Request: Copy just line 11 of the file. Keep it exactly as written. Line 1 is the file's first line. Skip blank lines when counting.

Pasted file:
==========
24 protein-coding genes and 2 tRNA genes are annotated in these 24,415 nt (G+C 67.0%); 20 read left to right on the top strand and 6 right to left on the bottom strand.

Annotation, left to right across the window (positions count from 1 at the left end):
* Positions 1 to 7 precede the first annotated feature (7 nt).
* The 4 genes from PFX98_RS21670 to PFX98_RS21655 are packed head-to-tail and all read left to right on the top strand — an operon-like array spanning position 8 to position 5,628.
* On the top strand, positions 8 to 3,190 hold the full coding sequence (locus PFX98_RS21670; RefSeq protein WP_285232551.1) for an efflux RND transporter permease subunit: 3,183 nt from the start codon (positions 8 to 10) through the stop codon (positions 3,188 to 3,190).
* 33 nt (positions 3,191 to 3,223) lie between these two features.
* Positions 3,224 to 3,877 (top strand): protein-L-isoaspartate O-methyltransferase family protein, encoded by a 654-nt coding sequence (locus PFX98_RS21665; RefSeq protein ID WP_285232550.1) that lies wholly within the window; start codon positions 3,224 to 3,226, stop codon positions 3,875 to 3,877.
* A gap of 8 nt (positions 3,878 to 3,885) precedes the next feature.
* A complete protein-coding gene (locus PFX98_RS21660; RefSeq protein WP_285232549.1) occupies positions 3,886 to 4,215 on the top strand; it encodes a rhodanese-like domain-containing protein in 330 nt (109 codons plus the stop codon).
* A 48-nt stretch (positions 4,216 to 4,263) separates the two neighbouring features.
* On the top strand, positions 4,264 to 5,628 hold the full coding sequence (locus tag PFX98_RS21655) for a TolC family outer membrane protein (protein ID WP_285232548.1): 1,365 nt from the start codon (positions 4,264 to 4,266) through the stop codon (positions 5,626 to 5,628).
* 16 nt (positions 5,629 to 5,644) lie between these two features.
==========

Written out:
* On the top strand, positions 4,264 to 5,628 hold the full coding sequence (locus tag PFX98_RS21655) for a TolC family outer membrane protein (protein ID WP_285232548.1): 1,365 nt from the start codon (positions 4,264 to 4,266) through the stop codon (positions 5,626 to 5,628).